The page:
Everything was set. We were going to surprise Joey. Then suddenly, raiders from “The One” started pouring in from every corner of the church. We were cornered. Fortunately, those of us who were trying to surprise Joey were in one of the rooms. We saw the people from our group being shot. We heard the raiders asking them where their allegiance lay, and they answered faithfully their commitment to God Almighty. I was panicking very hard. I didn’t know where Joey was.

I prayed.

I asked God that if He could let me have this moment with Joey, just this day to greet Joey on his 17th birthday, then I would offer my life to Him. Then I asked God to forgive me.

I felt a presence wash over me. A cold, thin breeze passed by my ear, telling me it was alright. That everything was alright. That I was forgiven for everything– every little thing I did that was wrong or that displeased Him. I was forgiven for going down the wrong road for the longest time and for only believing now.

I started to cry really hard. I felt the pain of loving somebody, knowing that you cannot do anything to save him. It was painful knowing that I couldn’t save Joey.

But God could.  I felt a gentle hand on my shoulder, a calming peace in my heart. Knowing that God loved Joey very much, I thought that if ever Joey died that day, he would be in a safe place.

I asked God if I could join Him in that safe place, too. The place where no pain existed, where joy was genuine, where worshiping Him was a priority. It was a place where I could live all eternity beside the Creator.

I cried every single pain in my heart. People were holding me and trying to calm me. I wasn’t crying hysterically, but I was sobbing very hard. I felt the people praying around me, thanking God for finally meeting me.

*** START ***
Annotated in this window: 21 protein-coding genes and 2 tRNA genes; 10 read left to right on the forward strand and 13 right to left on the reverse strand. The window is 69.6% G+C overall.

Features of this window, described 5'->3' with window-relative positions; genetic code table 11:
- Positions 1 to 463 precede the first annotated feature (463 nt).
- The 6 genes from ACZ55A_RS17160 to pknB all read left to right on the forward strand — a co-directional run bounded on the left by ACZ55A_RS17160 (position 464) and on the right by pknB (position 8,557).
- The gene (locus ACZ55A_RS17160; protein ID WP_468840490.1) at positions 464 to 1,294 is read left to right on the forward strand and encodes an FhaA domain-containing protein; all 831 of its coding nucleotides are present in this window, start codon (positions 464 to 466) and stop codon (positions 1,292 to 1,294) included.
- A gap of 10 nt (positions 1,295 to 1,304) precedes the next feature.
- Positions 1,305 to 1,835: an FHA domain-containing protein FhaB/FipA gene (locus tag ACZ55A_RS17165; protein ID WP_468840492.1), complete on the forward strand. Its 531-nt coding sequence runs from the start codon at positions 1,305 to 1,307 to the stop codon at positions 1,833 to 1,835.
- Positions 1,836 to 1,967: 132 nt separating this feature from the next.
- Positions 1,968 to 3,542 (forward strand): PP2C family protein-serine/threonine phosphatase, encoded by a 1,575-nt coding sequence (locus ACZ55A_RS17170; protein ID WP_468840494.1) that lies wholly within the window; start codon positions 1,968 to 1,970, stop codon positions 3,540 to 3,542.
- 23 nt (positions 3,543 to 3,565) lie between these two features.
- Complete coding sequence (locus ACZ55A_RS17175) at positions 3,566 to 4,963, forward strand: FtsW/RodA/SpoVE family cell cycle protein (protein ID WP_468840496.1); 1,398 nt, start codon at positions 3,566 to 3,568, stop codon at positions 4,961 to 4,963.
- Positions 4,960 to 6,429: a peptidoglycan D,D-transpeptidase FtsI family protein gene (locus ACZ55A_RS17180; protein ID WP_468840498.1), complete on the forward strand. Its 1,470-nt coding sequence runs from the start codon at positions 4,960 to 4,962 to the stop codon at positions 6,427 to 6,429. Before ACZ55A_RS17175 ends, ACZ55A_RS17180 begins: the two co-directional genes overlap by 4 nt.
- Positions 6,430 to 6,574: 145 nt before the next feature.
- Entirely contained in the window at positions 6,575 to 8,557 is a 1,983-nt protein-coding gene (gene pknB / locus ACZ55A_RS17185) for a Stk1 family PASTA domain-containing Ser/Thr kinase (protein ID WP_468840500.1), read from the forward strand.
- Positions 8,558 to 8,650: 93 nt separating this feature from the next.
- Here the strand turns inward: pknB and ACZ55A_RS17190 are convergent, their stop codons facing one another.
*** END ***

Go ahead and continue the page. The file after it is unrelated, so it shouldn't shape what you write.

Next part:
I thank God for finally meeting me.

I felt a hand hold mine. I knew who that hand belonged to. I hugged Joey tight, thanking God for Joey’s life.

A gunshot rang near to where we were.

We all embarrassingly panicked, except Joey. He came from a tunnel, he said. He discovered this the other day while trying to scour for hidden food. That was where he was when the raiders came in. We scrambled inside the tunnel.

The tunnel was pretty big and was carefully  designed for this purpose. I guess people at the church really knew God was nearly coming. We walked for 2 hours until we finally arrived at the exit.

Joey peeped out the tunnel and was shocked.

We ended up in the middle of the city where all the raiders were situated.

Once again, our group panicked, except me and Joey. I looked at him and saw the determination in his eyes. I felt the power of God and love around me.

I asked the group to calm down.

Joey asked them that if called to a choice, would they rather die for God, or trade a life in this painful world? All of them understood what Joey meant.

I told Joey to run…run as fast as he could so that he wouldn’t feel the pain. I held his hand tightly so he wouldn’t feel it. We looked around before we ran. There were about 5 people with us ready to do what we were about to do.

Rather than surrender, we would be faithful.

Death was God’s design not to end things, but to be a choice to why we lived. We all knew we’d die. We knew that life would end. The choice was this: did we want to be faithful, or did we live just for the heck of living?

For a while, I lived for the heck of living.

Now, I live for the True One, my Creator, who loved me first and gave me the chance to live. I live to experience and to comprehend how He loves each person.

I’ll die knowing where I will go.



Do you know where you will go?